Using A Strong Parenting Plan To Avoid Conflict
Your parenting plan is the piece of the puzzle that is going to inoculate you from most of the causes of the conflict. Your parenting plan must include specifics of the day of the week and the time of the day for the pick up and drop off. Be specific – not after school. If kids are not always in school, we need a time. Sometimes, that actually means when it’s summertime or vacation time. It needs to be absolutely specified so when the police show up, you can say, “Here it is.”
The child pick up and drop off should preferably be at school, or daycare or a neutral third party site. It should specify who is okay to pick up the kids from school or from any other activity that they’re involved in.
In every parenting plan the holiday schedules need to be specific about when the holiday starts and ends. “So, I got Thanksgiving – great. Thanksgiving is my holiday.” When does Thanksgiving start and when does Thanksgiving end? Does Thanksgiving mean when they get out of school on Wednesday to Sunday night, or Monday morning? Do you get four days or does Thanksgiving mean only Thanksgiving Day? And if it means Thanksgiving Day, does that mean from 8 am to 6 pm, or from Wednesday night to Thursday night or from Thursday morning to Friday morning. What time?
Your parenting plan needs to be specific. You need to get detailed, as detailed as you can possibly get so there’s no argument. The biggest outbreaks that I see in high conflict custody pieces are over lack of clarity in the parenting plan.
A day here, a day there, an interpretation in the parenting plan that somebody thinks is one way and the other person thinks it’s another. If there’s something you fought over in the past, get a mediator. Get somebody to sit down and figure it out. Write it in. Make an amendment. Change the parenting plan. Get it done so you don’t encounter the problem again because if you faced it once, you’re most likely going to face it again.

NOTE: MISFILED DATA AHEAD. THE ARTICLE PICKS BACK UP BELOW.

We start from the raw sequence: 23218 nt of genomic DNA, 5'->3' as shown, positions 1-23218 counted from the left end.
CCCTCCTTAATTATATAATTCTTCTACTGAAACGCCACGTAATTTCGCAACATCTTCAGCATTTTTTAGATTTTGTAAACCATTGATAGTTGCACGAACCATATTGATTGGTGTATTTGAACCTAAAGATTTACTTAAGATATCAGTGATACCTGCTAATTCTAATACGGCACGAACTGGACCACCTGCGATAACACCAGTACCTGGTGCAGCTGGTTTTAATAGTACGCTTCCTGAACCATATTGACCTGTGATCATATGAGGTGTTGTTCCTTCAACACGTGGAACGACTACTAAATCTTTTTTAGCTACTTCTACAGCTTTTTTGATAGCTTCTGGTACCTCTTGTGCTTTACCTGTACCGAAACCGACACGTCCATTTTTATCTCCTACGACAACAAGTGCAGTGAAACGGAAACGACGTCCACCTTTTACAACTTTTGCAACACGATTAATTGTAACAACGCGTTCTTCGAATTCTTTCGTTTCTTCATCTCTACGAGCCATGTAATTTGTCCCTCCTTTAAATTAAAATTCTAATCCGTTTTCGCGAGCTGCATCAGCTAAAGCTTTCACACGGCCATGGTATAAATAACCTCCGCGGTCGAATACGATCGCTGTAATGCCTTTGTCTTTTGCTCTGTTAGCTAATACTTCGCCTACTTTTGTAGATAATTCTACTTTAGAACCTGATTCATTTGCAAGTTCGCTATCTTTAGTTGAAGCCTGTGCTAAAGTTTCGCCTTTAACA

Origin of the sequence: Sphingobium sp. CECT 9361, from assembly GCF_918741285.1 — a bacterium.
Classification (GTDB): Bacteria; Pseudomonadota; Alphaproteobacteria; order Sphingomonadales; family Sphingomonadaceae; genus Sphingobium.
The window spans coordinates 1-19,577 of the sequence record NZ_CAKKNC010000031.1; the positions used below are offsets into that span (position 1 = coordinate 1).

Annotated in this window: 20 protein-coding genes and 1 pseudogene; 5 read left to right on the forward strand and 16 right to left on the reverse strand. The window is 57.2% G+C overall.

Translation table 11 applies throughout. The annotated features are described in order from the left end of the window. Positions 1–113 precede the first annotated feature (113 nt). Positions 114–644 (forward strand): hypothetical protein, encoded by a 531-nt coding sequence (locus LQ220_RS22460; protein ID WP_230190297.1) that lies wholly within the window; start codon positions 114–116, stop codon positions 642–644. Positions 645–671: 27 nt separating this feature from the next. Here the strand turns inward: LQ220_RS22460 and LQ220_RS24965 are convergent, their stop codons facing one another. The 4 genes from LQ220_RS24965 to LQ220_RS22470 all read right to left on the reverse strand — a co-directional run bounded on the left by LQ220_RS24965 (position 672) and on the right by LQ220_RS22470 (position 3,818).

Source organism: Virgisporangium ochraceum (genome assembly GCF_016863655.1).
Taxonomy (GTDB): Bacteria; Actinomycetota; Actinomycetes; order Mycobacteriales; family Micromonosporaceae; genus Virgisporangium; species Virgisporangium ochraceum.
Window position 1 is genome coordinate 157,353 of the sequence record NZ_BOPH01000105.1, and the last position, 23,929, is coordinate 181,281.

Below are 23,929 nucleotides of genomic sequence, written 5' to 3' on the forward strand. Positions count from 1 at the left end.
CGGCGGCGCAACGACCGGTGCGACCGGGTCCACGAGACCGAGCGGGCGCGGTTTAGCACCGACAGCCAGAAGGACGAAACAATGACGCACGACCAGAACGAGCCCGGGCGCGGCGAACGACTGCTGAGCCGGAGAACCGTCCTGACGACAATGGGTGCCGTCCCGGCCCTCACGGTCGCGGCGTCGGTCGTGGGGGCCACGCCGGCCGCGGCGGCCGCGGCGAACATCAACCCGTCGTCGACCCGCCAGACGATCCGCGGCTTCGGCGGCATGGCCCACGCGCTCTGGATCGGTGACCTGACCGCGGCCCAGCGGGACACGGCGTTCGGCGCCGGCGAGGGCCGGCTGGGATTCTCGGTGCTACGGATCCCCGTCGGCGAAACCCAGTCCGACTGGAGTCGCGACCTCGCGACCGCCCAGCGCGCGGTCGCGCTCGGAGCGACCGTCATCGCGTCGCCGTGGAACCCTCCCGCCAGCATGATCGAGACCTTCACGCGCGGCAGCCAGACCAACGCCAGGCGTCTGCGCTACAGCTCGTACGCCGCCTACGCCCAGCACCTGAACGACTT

Make a summer schedule if it’s different from the school. The same things apply. Vacations get scheduled. How many weeks are there going to be and can they be concurrent? When parenting plans are written, they’re hardly concurrent. They create problems that kids are too far away from the other parent for too long.
And then, if we’re looking at a week on/week off type of a situation or an even split, somebody ends up with three weeks or there’s a huge adjustment to the schedule that has to occur. We want to keep some continuity. So, that week of vacation where somebody goes someplace should be that parent’s week primarily. This way, no one does two weeks in a row.
If the parent goes on an extended vacation and has two weeks with the children each year, decide ahead of time whether they can take their two vacation weeks with the children consecutively and if they can, already have in place how you’re going to balance that equation. It should be already written in the parenting plan.
What is the remedy if that occurs, if you agree that that can happen? Write provisions for trading weeks in case there is a family emergency. Then, clearly define what a family emergency is. To me, it’s very limited. It’s a death or severe accident in the family; it’s a wedding in the family – those are emergencies.
These are things your children need an opportunity to be a part of as it impacts their entire life. It includes things that are a big deal or a once in a lifetime opportunity that they’re not going to get another chance to do. It’s something that can’t be rearranged. Grandma just dropped tickets on us for a trip to Europe. It’s a freebie. They’re going to go to Paris, they’re going to go to Barcelona and they’re going to go to Greece. Here’s an opportunity for them to see the world and it’s on your week. Are you going to stop them from doing it because it’s on your week even though it’s a big event?